Effect of Piperonyl Butoxide on the Toxicity of Four Classes of Insecticides to Navel Orangeworm (Amyelois transitella) (Lepidoptera: Pyralidae)

Mark Demkovich, Catherine E. Dana, Joel P. Siegel, May R Berenbaum

Research output: Contribution to journalArticle

Abstract

Amyelois transitella (Walker) (Lepidoptera: Pyralidae), the navel orangeworm, is a highly polyphagous economic pest of almond, pistachio, and walnut crops in California. Increasing demand for these crops and their rising economic value has resulted in substantial increases of insecticide applications to reduce damage to acceptable levels. The effects of piperonyl butoxide (PBO), a methylenedioxyphenyl compound that can act as a synergist by inhibiting cytochrome P450-mediated detoxification on insecticide metabolism by A. transitella, were examined in a series of feeding bioassays with first-instar A. transitella larvae from a laboratory strain. PBO, however, can have a variety of effects on metabolism, including inhibition of glutathione-S-transferases and esterases and induction of P450s. In our study, PBO synergized the toxicity of acetamiprid, λ-cyhalothrin, and spinosad, suggesting possible involvement of P450s in their detoxification. In contrast, PBO interacted antagonistically with the organophosphate insecticide chlorpyrifos, reducing its toxicity, an effect consistent with inhibition of P450-mediated bioactivation of this pesticide. The toxicity of the anthranilic diamide insecticide chlorantraniliprole was not altered by PBO, suggestive of little or no involvement of P450-mediated metabolism in its detoxification. Because a population of navel orangeworm in Kern County, CA, has already acquired resistance to the pyrethroid insecticide bifenthrin through enhanced P450 activity, determining the effect of adding a synergist such as PBO on detoxification of all insecticide classes registered for use in navel orangeworm management can help to develop rotation practices that may delay resistance acquisition or to implement alternative management practices where resistance is likely to evolve.

Original languageEnglish (US)
Pages (from-to)2753-2760
Number of pages8
JournalJournal of economic entomology
Volume108
Issue number6
DOIs
StatePublished - Dec 1 2015

Fingerprint

Amyelois transitella
Piperonyl Butoxide
piperonyl butoxide
Lepidoptera
Pyralidae
Insecticides
insecticide
insecticides
detoxification
toxicity
synergists
metabolism
Economics
Pistacia
bifenthrin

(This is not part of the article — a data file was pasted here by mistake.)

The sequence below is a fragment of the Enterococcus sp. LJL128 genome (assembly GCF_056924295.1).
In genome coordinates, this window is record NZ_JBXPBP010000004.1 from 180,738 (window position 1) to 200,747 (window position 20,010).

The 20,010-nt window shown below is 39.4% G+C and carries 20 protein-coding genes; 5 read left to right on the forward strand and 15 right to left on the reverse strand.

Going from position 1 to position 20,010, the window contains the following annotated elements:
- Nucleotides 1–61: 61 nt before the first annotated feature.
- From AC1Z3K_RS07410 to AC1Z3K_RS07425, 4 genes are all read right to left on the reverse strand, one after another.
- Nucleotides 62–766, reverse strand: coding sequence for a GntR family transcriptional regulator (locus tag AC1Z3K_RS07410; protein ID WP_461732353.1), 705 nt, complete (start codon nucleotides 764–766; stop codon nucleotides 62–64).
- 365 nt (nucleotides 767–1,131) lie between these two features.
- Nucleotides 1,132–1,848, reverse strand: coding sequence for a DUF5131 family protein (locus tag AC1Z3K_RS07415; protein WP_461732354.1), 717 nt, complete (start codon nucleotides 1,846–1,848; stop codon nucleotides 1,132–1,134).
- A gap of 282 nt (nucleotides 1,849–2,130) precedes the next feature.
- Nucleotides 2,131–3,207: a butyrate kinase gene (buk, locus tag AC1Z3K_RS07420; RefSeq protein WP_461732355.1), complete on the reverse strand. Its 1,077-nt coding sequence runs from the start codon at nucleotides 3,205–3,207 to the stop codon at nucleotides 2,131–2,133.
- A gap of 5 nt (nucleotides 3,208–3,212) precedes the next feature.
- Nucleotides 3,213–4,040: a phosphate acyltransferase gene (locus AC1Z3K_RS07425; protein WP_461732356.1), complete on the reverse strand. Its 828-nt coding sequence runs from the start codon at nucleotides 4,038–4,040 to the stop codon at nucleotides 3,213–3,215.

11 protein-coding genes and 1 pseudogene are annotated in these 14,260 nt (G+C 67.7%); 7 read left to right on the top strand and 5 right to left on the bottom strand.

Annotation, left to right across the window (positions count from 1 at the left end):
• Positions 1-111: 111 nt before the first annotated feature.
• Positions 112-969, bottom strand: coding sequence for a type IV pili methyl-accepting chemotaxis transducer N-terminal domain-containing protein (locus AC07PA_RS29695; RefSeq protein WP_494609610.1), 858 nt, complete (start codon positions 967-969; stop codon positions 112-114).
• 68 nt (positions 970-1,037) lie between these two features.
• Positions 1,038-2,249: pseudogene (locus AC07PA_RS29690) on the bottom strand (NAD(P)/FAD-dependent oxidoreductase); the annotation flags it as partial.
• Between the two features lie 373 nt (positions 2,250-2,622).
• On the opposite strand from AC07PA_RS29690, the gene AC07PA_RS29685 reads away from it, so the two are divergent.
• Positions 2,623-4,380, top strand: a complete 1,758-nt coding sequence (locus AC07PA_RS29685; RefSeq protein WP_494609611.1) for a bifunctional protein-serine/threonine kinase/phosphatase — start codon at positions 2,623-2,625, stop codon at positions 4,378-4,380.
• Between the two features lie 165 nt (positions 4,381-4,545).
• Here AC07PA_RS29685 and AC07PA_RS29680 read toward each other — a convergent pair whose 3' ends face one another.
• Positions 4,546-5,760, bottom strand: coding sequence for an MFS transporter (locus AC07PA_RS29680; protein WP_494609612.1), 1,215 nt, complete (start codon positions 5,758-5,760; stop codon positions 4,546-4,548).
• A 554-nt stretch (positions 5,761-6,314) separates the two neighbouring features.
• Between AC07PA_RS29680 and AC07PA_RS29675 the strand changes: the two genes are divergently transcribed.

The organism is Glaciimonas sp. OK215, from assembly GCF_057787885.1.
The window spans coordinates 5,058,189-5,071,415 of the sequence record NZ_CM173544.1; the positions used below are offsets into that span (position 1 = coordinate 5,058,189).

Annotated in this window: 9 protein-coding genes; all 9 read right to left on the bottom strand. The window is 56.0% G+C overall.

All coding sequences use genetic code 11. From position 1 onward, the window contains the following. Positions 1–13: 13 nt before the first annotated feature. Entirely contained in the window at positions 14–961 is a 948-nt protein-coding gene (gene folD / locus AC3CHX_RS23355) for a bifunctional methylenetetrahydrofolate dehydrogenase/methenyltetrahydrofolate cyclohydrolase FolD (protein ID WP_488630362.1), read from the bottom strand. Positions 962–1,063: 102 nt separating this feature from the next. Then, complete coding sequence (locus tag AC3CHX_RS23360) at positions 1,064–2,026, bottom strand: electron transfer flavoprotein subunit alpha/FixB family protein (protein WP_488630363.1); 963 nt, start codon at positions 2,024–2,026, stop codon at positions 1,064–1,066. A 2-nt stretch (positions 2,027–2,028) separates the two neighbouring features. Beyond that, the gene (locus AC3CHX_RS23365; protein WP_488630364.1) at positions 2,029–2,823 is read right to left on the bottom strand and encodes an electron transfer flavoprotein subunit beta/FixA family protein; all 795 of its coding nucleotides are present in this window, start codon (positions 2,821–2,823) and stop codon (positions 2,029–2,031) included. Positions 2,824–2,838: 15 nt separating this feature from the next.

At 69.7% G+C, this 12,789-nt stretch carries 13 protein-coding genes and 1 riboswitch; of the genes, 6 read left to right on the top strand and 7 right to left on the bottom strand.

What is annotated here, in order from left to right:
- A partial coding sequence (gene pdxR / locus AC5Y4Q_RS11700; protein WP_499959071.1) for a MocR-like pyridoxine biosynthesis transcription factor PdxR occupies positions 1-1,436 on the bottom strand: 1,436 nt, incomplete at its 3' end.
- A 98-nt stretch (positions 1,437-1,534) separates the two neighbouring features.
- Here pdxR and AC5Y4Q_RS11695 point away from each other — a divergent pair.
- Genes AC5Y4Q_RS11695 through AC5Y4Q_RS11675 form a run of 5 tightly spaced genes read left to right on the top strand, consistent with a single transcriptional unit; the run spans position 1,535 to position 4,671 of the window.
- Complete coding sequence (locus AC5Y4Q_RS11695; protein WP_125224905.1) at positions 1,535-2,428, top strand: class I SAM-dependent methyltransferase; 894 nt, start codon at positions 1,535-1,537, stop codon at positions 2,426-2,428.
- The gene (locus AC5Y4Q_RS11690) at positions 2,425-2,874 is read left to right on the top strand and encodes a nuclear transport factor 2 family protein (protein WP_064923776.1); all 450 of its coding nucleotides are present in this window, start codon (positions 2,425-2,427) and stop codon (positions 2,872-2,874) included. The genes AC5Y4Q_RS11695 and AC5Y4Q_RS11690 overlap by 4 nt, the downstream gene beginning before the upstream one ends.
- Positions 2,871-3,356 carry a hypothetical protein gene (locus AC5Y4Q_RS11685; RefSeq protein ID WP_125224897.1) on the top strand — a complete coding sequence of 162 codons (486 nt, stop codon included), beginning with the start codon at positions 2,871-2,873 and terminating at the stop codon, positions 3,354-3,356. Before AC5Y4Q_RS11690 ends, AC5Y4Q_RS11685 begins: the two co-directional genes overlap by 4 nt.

spinosad
cyhalothrin
Juglans
Diamide
acetamiprid

Keywords

  • Amyelois transitella
  • cytochrome P450 monooxygenase
  • detoxification
  • insecticide
  • piperonyl butoxide

ASJC Scopus subject areas

  • Medicine(all)
  • Ecology
  • Insect Science

Cite this

Effect of Piperonyl Butoxide on the Toxicity of Four Classes of Insecticides to Navel Orangeworm (Amyelois transitella) (Lepidoptera : Pyralidae). / Demkovich, Mark; Dana, Catherine E.; Siegel, Joel P.; Berenbaum, May R.

In: Journal of economic entomology, Vol. 108, No. 6, 01.12.2015, p. 2753-2760.

Research output: Contribution to journalArticle

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abstract = "Amyelois transitella (Walker) (Lepidoptera: Pyralidae), the navel orangeworm, is a highly polyphagous economic pest of almond, pistachio, and walnut crops in California. Increasing demand for these crops and their rising economic value has resulted in substantial increases of insecticide applications to reduce damage to acceptable levels. The effects of piperonyl butoxide (PBO), a methylenedioxyphenyl compound that can act as a synergist by inhibiting cytochrome P450-mediated detoxification on insecticide metabolism by A. transitella, were examined in a series of feeding bioassays with first-instar A. transitella larvae from a laboratory strain. PBO, however, can have a variety of effects on metabolism, including inhibition of glutathione-S-transferases and esterases and induction of P450s. In our study, PBO synergized the toxicity of acetamiprid, λ-cyhalothrin, and spinosad, suggesting possible involvement of P450s in their detoxification. In contrast, PBO interacted antagonistically with the organophosphate insecticide chlorpyrifos, reducing its toxicity, an effect consistent with inhibition of P450-mediated bioactivation of this pesticide. The toxicity of the anthranilic diamide insecticide chlorantraniliprole was not altered by PBO, suggestive of little or no involvement of P450-mediated metabolism in its detoxification. Because a population of navel orangeworm in Kern County, CA, has already acquired resistance to the pyrethroid insecticide bifenthrin through enhanced P450 activity, determining the effect of adding a synergist such as PBO on detoxification of all insecticide classes registered for use in navel orangeworm management can help to develop rotation practices that may delay resistance acquisition or to implement alternative management practices where resistance is likely to evolve.",
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